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Pisces - A Lovely Sight

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Artist: Pisces

Album: A Lovely Sight

Label: The Numero Group

Review date: Jul. 17, 2009

On hearing the opening notes of A Lovely Sight, a new album sequenced together from rare singles and previously unreleased recordings by the hopelessly obscure Illinois band Pisces, one might be inclined to think, ‘Here’s another generic psychedelic rock group that wanted to be the Jefferson Airplane.’ But just a few tracks in, it becomes abundantly clear that there was something truly special in the musical chemistry between Jim Krein, Paul DiVenti and vocalist Linda Bruner. It’s always a shock to learn that the makings of an album this lovely have been sitting in someone’s basement or attic, decade after decade.

In between gigs with various cover bands and professional jobs recording advertising jingles and mariachi bands, Krein and DiVenti spent countless hours tinkering around and experimenting in their studio, writing songs and putting them to tape in anticipation of a Pisces LP that never quite came to fruition. The group wore their influences on their sleeve, creating a surprisingly great pastiche of British and American soft psych sounds. Several moments are strongly reminiscent of late 1960s Beatles; part of the chorus of ‘In The Summer The Grape Grows,’ an ode to the intoxicating effects of wine, mirrors ‘Dear Prudence’ almost to a note. ‘The sun is up / the sky is blue’ becomes ‘it rules your mind / yellows your spine,’ and so on. The beautiful, soaring conclusion of ‘The Music Box’ has a bit of Tommy James and The Shondells’ ‘Crimson And Clover,’ and some of the spirit of The Zombies’ Odessey And Oracle album. And ‘A Flower For All Seasons’ sounds something like Lee Hazelwood covering Simon & Garfunkel.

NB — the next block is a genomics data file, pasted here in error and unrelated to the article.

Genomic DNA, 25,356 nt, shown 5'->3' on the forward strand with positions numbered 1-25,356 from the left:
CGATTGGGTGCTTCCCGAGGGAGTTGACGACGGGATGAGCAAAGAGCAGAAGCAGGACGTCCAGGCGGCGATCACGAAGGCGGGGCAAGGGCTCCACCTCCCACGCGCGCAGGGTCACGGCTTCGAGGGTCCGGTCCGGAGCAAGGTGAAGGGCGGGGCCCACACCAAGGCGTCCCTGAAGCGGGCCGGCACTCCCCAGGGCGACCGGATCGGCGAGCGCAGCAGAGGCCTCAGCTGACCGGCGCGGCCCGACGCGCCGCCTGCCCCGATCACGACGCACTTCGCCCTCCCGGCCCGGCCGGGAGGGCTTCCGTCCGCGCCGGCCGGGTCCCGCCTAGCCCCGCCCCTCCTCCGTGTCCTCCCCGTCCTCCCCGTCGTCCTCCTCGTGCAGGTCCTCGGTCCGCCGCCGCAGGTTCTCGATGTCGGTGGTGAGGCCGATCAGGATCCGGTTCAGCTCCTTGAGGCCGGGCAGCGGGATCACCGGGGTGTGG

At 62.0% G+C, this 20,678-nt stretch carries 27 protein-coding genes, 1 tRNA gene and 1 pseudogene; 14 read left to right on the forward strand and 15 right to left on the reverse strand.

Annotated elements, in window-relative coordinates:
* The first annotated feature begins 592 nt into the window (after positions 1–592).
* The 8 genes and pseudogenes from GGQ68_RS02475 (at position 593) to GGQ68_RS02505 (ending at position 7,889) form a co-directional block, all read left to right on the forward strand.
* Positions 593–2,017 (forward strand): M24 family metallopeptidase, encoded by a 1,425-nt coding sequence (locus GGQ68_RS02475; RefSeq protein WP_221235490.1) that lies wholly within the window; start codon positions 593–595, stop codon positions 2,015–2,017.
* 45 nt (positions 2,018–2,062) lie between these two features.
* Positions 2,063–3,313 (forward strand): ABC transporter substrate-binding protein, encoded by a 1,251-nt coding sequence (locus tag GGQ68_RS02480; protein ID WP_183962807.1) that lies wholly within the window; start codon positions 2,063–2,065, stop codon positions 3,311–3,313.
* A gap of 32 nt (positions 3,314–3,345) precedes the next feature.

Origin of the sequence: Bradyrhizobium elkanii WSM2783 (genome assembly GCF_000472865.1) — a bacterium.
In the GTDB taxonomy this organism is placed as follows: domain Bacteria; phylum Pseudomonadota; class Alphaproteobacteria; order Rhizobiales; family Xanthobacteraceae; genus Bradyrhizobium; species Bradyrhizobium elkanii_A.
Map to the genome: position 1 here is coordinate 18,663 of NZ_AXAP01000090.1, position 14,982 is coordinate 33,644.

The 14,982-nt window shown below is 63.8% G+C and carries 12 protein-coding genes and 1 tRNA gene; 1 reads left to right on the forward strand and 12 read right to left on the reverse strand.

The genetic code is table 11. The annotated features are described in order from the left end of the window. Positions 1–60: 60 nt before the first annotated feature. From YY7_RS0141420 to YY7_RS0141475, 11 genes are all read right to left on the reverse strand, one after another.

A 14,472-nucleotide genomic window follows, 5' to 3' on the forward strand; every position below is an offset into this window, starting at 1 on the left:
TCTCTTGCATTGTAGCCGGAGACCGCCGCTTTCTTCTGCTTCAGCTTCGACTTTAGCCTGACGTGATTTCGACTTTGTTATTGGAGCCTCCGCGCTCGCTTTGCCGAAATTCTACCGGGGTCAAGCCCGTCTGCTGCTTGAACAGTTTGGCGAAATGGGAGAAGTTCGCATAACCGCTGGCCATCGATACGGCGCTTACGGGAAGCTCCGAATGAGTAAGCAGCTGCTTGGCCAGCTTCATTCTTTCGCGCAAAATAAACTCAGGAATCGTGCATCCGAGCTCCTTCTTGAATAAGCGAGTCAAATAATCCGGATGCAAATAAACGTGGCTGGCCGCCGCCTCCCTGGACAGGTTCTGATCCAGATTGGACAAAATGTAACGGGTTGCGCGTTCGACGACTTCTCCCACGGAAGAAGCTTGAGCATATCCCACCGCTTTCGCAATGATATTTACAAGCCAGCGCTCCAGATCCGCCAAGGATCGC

Seventeen year-old-vocalist Linda Bruner is featured on just four of the album’s tracks. Her voice is low and dark most of the time, echoing Grace Slick or even Nico (‘Say Goodbye To John’ has a distinct Velvet Underground vibe). She sounds far older than 17, that’s for sure. ‘Sam’ is absolutely incredible, with Bruner’s breathy vocals whispered over an acoustic guitar and backwards drums. Then on ‘Are You Changing In Your Time,’ a gorgeous Dylan-esque ballad, she sounds like a British folk singer – not quite Sandy Denny but definitely in that same vein. The Bruner tracks are without a doubt the deepest and most memorable moments on this really wonderful reissue.

By Rob Hatch-Miller

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